In publications, I usually see the statement "A dense k-mesh of 40,000 k-points was used in the Brillouin zone". An example of this is in this paper. But in the paper they have used a k-point grid of 8x8x8 and 9x9x9 for the SCF calculation.

How do they arrive at the number "40000"?

Thanks :)

  • $\begingroup$ Can you please include a legitimate link to the paper? Your earlier link is not allowed. Please avoid this in the future. Btw, you don't need to upload the full paper, just include a link. Most of us have access to scientific articles. $\endgroup$
    – Xivi76
    Commented Mar 24, 2021 at 20:06
  • $\begingroup$ +1. I've switched the link from SciHub tot he original journal's version at @Xivi76's request. Hydrogen: are you saying that several papers use 40,000 and you don't know why they all use the same number, or are you saying that in this specific case where 40000 was used, you don't know why they chose 40000? $\endgroup$ Commented Mar 24, 2021 at 20:15

1 Answer 1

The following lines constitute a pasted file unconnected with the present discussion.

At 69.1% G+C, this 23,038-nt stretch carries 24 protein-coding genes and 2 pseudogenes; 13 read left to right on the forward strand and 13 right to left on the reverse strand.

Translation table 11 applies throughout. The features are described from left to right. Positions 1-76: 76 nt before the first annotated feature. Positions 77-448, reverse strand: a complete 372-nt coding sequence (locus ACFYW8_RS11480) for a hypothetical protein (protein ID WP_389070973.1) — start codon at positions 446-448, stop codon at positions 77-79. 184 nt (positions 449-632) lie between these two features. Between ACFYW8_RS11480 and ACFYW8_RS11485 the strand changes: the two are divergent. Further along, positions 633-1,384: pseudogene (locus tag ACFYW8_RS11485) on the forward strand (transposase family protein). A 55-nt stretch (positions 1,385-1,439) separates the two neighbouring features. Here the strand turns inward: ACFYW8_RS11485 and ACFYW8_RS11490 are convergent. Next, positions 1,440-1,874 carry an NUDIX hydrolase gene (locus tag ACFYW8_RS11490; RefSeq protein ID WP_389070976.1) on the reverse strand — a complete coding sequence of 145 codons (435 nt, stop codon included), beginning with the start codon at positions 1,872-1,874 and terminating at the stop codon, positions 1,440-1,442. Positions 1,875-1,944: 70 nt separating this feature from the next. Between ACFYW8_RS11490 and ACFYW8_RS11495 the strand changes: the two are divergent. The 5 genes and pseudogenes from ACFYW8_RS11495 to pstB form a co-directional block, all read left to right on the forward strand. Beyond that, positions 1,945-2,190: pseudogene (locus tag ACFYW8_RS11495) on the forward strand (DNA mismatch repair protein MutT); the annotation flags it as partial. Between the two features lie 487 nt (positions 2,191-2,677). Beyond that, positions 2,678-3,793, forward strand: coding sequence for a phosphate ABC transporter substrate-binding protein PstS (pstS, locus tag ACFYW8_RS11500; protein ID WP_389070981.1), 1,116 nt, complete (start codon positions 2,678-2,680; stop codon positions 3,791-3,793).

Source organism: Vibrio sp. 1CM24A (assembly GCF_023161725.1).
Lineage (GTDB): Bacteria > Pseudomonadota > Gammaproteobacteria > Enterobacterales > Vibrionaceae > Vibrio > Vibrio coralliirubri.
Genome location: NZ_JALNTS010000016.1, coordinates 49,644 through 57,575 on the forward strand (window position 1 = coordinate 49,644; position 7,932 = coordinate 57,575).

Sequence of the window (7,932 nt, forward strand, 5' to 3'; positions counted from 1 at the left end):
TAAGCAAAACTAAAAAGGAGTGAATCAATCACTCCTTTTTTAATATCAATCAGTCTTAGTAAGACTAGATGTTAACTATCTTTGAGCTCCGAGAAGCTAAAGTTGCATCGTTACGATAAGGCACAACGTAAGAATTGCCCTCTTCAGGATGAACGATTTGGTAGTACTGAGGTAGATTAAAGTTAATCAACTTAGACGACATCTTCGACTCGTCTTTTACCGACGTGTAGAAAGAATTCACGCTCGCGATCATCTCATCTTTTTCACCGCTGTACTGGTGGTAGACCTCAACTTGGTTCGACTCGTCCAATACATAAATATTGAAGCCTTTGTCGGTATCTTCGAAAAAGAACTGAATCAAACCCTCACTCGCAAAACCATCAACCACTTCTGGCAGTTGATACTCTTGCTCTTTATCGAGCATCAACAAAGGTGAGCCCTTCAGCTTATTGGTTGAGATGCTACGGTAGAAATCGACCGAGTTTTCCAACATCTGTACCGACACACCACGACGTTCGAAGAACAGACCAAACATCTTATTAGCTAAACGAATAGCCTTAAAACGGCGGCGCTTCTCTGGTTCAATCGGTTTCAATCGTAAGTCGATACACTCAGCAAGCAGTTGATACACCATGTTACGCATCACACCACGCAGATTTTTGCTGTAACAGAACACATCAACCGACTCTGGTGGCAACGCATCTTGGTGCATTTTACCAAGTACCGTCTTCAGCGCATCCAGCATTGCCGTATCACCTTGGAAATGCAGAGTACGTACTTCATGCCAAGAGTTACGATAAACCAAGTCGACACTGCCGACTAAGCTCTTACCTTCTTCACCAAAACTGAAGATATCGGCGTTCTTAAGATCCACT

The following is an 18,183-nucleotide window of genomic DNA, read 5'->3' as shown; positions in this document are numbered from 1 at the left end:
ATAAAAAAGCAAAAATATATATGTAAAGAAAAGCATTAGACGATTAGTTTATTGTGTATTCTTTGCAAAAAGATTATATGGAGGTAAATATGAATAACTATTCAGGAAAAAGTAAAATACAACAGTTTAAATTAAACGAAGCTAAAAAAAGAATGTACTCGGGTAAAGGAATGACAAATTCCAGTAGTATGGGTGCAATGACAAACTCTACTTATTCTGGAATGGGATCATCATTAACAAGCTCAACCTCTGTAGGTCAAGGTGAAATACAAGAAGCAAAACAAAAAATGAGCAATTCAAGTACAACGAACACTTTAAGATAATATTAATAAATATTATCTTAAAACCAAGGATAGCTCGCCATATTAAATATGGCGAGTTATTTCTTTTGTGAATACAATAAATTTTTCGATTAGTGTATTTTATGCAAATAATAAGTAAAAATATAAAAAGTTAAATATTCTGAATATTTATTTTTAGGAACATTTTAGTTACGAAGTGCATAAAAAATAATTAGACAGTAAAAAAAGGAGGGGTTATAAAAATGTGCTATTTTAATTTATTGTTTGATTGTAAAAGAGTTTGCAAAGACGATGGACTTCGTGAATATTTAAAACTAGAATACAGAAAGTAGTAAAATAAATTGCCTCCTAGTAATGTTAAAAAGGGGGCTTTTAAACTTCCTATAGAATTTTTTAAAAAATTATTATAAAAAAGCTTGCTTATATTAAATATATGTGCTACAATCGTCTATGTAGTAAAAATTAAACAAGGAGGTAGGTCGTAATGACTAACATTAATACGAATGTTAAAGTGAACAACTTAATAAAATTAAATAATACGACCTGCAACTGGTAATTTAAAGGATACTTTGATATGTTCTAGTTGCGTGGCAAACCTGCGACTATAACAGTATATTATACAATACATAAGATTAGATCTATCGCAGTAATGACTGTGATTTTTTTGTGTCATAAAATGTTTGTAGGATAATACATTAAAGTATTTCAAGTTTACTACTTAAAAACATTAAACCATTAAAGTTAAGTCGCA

The computational content of the cited paper includes two parts:

  • DFT calculations (such as band structures) with QE;
  • Transport calculations (such as Seebeck coefficients) with BoltzTraP based on DFT calculations.

The $8 \times 8 \times 8$ and $9 \times 9 \times 9$ are chosen for DFT calculations. However, the dense k-mesh with $40000$ points in the first Brillouin zone is for transport calculation. Why transport calculation needs so dense k-mesh is related to the semiclassical method that BoltzTraP adopted.

You may take a look at the computational method of this paper also calculated with BoltzTraP:

Hope it helps.


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